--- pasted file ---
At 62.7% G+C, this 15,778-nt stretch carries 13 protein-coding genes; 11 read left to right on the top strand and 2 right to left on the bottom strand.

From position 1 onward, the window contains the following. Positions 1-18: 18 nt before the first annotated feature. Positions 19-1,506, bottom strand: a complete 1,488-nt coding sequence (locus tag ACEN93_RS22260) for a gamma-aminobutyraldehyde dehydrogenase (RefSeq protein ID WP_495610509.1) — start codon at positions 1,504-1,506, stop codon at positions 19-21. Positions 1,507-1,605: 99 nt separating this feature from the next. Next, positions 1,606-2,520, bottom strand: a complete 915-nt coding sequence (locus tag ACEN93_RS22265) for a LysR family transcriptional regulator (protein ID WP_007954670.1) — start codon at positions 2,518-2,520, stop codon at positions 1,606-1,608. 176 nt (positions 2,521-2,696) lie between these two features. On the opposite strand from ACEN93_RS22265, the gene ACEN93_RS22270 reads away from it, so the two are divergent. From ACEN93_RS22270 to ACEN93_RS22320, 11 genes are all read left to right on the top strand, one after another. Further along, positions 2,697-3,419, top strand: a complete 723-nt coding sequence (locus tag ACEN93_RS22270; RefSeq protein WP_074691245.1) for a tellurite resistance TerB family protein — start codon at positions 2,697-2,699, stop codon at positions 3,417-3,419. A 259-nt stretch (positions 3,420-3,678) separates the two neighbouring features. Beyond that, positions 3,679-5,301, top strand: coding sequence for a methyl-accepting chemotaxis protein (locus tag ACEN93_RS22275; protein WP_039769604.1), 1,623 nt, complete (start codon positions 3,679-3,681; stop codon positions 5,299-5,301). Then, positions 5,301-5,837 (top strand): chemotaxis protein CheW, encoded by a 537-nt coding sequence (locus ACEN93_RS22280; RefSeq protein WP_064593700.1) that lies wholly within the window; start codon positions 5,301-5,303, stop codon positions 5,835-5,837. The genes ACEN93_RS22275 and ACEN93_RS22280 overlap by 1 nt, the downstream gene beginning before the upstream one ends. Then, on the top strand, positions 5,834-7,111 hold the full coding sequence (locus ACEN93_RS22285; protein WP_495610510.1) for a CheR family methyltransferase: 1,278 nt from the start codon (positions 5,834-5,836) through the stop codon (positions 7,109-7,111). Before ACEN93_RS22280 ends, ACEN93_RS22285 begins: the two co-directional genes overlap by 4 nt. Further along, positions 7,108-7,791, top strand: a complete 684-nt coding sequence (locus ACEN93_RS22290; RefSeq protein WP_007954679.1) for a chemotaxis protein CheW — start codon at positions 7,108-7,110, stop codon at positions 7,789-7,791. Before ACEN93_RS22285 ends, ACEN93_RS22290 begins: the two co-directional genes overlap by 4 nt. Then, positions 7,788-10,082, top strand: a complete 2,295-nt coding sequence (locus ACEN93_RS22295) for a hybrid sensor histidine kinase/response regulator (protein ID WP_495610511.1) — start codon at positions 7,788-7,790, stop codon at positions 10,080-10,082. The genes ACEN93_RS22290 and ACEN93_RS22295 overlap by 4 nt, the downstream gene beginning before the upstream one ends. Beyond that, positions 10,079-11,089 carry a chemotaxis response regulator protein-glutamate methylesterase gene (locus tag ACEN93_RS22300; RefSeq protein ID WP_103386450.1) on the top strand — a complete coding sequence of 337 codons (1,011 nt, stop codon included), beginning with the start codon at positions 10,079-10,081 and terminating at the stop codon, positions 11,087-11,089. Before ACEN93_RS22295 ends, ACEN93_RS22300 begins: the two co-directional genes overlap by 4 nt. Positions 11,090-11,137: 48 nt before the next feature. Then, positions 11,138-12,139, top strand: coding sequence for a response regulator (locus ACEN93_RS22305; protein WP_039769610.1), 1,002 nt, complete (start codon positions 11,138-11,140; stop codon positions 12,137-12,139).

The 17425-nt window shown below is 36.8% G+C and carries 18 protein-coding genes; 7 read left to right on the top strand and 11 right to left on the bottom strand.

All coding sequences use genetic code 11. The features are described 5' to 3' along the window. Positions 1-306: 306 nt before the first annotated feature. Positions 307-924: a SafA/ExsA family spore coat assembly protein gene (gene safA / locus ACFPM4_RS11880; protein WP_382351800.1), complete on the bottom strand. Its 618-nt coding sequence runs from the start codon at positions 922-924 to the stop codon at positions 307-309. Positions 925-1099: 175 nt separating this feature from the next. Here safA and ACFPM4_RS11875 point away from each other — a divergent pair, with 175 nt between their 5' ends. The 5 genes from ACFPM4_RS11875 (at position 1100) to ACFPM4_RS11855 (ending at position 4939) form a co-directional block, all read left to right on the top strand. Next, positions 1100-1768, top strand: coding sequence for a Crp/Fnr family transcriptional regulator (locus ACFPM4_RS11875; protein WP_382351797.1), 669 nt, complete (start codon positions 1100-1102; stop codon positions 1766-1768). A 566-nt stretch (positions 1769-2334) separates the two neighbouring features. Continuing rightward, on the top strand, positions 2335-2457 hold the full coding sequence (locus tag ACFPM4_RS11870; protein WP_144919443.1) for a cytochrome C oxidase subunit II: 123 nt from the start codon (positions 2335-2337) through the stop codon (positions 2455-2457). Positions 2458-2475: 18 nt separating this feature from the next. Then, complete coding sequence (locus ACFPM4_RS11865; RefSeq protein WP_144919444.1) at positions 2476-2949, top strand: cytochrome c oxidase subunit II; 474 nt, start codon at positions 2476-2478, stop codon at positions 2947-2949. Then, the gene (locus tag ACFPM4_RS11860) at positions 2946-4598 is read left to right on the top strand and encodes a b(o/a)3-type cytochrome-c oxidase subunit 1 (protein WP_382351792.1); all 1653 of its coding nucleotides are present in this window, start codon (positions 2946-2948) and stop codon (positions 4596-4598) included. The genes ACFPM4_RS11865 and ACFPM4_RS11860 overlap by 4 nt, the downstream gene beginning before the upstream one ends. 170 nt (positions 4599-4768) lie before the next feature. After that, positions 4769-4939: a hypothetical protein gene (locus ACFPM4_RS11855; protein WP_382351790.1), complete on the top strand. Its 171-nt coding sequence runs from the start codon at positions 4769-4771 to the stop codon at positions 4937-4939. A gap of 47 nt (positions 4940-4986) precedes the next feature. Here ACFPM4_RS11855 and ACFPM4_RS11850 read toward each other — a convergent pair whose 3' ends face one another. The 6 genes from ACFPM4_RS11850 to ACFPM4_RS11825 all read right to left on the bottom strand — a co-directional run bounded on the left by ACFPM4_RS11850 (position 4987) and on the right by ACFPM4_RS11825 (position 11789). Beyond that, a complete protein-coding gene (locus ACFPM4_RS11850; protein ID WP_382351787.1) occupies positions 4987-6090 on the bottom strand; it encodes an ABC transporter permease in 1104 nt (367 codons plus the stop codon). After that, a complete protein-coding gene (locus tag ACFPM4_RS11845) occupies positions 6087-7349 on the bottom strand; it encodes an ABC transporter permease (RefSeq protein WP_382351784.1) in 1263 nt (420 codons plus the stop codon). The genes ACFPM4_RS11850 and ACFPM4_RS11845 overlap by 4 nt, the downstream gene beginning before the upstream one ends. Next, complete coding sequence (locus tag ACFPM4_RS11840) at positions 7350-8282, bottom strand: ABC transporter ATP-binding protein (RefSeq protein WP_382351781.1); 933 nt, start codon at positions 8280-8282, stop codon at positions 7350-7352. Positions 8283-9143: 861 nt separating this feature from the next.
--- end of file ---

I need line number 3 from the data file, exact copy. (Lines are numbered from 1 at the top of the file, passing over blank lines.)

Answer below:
The 17425-nt window shown below is 36.8% G+C and carries 18 protein-coding genes; 7 read left to right on the top strand and 11 right to left on the bottom strand.